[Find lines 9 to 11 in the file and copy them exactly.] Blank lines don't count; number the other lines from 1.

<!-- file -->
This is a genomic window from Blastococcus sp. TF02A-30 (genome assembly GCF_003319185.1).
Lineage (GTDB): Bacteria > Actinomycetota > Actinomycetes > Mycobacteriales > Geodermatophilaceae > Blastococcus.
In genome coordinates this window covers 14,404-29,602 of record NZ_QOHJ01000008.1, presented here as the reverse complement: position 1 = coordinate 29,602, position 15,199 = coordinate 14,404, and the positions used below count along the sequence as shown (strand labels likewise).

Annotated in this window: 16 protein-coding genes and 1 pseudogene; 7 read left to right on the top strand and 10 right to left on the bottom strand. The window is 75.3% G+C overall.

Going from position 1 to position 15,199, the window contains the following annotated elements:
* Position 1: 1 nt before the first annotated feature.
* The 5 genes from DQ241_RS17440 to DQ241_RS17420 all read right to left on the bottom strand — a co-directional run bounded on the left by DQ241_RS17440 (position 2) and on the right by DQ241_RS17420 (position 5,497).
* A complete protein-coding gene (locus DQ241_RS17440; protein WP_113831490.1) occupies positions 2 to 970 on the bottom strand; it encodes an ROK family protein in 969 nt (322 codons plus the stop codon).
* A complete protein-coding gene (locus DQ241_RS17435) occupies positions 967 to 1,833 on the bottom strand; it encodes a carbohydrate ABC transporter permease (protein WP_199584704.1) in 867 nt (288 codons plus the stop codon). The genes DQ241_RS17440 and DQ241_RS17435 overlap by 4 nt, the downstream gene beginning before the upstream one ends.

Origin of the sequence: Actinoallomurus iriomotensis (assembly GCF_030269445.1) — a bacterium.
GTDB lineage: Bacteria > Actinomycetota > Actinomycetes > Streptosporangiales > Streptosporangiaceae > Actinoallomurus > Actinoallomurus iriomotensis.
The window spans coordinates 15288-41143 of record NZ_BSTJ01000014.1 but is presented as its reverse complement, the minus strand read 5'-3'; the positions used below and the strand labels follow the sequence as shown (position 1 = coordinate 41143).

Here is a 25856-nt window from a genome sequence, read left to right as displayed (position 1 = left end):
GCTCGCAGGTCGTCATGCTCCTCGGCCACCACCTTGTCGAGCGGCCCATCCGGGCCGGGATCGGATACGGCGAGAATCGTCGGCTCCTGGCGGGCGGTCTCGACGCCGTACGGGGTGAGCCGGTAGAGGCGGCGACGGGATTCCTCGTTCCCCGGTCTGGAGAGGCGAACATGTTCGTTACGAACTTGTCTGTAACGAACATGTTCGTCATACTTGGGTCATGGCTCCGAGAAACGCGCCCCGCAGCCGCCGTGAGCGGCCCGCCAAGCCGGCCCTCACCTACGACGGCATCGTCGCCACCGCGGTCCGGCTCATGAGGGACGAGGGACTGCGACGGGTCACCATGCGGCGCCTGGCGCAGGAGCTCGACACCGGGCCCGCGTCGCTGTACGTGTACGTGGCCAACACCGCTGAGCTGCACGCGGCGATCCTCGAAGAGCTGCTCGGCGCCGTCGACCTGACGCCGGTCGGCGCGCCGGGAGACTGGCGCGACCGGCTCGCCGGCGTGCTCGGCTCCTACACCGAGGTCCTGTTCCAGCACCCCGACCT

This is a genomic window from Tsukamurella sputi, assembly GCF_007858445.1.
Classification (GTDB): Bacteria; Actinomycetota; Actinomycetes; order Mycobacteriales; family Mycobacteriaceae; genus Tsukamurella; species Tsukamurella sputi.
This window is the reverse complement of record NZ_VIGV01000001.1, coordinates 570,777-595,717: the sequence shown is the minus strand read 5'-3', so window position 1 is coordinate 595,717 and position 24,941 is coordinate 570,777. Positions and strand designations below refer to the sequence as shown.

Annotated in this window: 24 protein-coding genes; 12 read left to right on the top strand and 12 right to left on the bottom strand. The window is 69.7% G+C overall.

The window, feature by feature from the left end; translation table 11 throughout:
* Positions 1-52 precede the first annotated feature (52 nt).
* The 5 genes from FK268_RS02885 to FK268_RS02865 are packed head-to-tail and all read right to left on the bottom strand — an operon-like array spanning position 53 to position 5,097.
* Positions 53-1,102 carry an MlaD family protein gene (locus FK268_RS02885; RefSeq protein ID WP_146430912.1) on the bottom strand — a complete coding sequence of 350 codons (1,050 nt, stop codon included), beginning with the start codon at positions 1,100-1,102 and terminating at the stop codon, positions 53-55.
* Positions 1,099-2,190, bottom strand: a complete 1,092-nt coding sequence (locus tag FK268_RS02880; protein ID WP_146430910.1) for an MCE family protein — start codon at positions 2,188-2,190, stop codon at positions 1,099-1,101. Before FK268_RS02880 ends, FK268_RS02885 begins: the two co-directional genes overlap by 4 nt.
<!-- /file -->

* A complete protein-coding gene (locus DQ241_RS17435) occupies positions 967 to 1,833 on the bottom strand; it encodes a carbohydrate ABC transporter permease (protein WP_199584704.1) in 867 nt (288 codons plus the stop codon). The genes DQ241_RS17440 and DQ241_RS17435 overlap by 4 nt, the downstream gene beginning before the upstream one ends.

Origin of the sequence: Actinoallomurus iriomotensis (assembly GCF_030269445.1) — a bacterium.
GTDB lineage: Bacteria > Actinomycetota > Actinomycetes > Streptosporangiales > Streptosporangiaceae > Actinoallomurus > Actinoallomurus iriomotensis.